How much should a man do?

Household and parenting roles have changed drastically in just a few generations.

“Stay-at-home dad” and “working mother” are more common than ever. But nevertheless, there seems to be a great quandary over who does what and how much should they do?

Being a man, I don’t even want to presume to know anything about the female experience, so I’ll stay far away. But husbands and dads are in a constant flux over what and how much. In the past year, I’ve read dozens of blogs and articles (mostly female writers) talking about the fatherhood experience. One particularly troubling article was “My husband, the perfect mom” that was published on CNN.com in early January (it has since been taken down). The article detailed the jealousy of a mother over her husband’s relationship with their children. Not know the writer’s specific intentions, the article came across that Dad was simply doing too much.

Other articles have been opposite, saying that Dad isn’t doing enough to help in parenting and household obligations. Frankly, what’s a dad to do?

One thing is for sure, no matter what the expectations are outside the home, the demands inside the home haven’t changed. Children still need parenting. Food must still be prepared. Chores must still be done. Logically, if there is now an expectation for women to hold jobs outside the home, so it is the expectation that men do more inside the home. My wife shouldn’t be expected to work an 8 hour shift, and then come and handle all the household obligations.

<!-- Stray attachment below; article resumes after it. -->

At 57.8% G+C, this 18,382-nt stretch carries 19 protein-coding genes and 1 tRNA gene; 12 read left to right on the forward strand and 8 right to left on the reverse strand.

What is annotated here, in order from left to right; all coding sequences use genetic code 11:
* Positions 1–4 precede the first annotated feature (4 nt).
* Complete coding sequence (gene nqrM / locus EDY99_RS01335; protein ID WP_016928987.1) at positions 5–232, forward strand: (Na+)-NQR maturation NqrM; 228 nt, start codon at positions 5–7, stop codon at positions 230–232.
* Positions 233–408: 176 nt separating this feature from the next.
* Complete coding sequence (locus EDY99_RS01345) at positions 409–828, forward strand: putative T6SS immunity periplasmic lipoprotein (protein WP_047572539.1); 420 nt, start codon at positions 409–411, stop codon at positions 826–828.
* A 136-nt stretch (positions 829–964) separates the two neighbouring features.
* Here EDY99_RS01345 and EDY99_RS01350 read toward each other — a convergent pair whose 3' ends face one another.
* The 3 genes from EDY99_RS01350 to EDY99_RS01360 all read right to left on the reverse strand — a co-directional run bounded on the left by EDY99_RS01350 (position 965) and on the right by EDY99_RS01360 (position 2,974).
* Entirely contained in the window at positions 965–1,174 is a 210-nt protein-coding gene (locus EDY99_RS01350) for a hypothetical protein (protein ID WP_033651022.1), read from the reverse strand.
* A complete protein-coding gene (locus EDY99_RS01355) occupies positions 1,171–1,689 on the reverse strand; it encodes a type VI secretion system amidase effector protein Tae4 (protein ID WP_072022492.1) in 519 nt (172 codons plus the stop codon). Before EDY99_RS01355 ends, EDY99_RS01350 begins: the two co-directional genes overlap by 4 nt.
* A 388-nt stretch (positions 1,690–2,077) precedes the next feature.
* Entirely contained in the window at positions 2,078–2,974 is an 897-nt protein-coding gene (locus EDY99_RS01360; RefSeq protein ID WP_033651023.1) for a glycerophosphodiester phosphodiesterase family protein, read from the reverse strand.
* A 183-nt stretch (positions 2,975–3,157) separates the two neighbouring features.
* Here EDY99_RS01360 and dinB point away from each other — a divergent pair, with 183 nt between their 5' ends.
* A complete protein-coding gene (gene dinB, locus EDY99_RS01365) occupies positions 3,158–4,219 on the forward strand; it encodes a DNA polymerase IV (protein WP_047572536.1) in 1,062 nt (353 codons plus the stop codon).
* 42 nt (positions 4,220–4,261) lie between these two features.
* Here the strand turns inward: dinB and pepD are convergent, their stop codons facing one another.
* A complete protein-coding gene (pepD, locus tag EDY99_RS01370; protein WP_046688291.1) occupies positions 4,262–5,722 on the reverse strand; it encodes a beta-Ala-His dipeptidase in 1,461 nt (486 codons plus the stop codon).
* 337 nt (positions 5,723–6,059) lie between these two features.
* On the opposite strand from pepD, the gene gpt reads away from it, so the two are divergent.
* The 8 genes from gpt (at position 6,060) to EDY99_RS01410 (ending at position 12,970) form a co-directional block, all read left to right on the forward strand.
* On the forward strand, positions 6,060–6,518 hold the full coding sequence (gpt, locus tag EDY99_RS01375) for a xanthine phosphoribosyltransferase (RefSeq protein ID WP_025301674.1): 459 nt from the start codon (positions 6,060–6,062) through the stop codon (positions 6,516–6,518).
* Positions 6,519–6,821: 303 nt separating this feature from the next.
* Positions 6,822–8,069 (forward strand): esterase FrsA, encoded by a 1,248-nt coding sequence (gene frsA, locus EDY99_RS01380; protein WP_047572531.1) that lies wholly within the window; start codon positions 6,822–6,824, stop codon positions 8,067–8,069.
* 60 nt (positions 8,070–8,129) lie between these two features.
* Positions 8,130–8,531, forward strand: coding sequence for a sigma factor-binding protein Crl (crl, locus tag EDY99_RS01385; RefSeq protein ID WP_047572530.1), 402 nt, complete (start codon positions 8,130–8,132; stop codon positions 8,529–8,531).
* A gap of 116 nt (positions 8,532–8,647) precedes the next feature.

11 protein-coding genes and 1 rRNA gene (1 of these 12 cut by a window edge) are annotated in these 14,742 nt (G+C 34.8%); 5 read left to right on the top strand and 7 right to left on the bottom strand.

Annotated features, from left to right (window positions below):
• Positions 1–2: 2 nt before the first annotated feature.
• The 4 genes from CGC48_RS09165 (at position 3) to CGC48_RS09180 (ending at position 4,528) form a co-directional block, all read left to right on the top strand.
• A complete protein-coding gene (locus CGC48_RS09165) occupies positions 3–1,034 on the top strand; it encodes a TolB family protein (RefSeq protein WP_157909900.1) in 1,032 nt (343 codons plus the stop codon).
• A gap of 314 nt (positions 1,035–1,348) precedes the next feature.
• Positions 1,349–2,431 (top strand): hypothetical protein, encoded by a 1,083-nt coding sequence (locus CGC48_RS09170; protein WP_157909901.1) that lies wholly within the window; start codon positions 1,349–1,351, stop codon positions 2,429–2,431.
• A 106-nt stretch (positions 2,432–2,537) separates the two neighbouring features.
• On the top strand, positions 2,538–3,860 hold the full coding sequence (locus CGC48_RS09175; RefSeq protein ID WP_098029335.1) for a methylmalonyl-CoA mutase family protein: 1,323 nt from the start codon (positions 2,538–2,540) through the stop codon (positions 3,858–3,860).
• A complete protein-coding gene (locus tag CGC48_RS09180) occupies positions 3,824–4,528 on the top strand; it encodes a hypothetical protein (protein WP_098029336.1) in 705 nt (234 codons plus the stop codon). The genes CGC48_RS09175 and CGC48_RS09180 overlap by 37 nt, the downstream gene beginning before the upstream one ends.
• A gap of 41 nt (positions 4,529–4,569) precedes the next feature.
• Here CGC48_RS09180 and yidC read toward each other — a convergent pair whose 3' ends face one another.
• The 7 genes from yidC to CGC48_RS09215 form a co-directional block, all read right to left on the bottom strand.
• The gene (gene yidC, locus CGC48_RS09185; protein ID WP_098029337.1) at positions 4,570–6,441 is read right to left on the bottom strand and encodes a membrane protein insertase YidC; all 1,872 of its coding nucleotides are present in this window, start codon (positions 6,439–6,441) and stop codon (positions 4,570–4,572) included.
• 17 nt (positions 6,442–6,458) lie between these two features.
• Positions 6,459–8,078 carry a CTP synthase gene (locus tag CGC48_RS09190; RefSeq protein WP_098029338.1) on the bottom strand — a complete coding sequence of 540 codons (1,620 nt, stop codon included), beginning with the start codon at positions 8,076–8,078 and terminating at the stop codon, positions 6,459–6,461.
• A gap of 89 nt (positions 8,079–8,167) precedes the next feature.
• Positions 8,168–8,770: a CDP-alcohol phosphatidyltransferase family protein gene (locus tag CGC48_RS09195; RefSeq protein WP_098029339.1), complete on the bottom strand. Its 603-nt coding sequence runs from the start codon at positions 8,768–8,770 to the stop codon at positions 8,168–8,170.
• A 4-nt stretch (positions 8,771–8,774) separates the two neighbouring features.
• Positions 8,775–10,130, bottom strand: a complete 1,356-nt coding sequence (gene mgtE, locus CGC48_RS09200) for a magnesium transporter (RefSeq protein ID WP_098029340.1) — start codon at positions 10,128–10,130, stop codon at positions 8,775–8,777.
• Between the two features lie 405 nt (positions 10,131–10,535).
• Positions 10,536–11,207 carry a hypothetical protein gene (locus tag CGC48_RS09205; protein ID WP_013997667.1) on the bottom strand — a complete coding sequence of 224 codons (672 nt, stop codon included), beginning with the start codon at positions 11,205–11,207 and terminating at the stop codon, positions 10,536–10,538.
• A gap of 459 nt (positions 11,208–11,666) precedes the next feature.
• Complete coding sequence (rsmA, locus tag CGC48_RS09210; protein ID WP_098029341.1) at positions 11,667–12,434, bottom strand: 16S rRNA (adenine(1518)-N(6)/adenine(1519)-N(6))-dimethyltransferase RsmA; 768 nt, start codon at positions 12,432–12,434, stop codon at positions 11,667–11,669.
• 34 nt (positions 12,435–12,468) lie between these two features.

Parenting, though, is still different. Household chores don’t provide emotional attachment. When I put away dishes, it’s not because I love the dishes, it’s simply that the dishes have to be put away. I helped dirty them, I can help put them away.

Being a dad, my commitment to my son is–quite plainly–biological. There’s a human connection there that whatever he needs, I’ll do. Not because it’s an obligation (though it certainly is), but because I’m his parent and I love him.

So when a dad is criticized for helping too much in something so purely wired, so evolutionary, it hurts. Dads shouldn’t be encouraged to do more, it’s hopefully already there. But we certainly shouldn’t be encouraged to do less.

But the ball is in our court. The expectation of fathers should be to go above and beyond was has been ‘traditionally required’ of us. A dad doing simply what he is wired to do shouldn’t be so much an outlier than an article is required of it, it should just be the norm.

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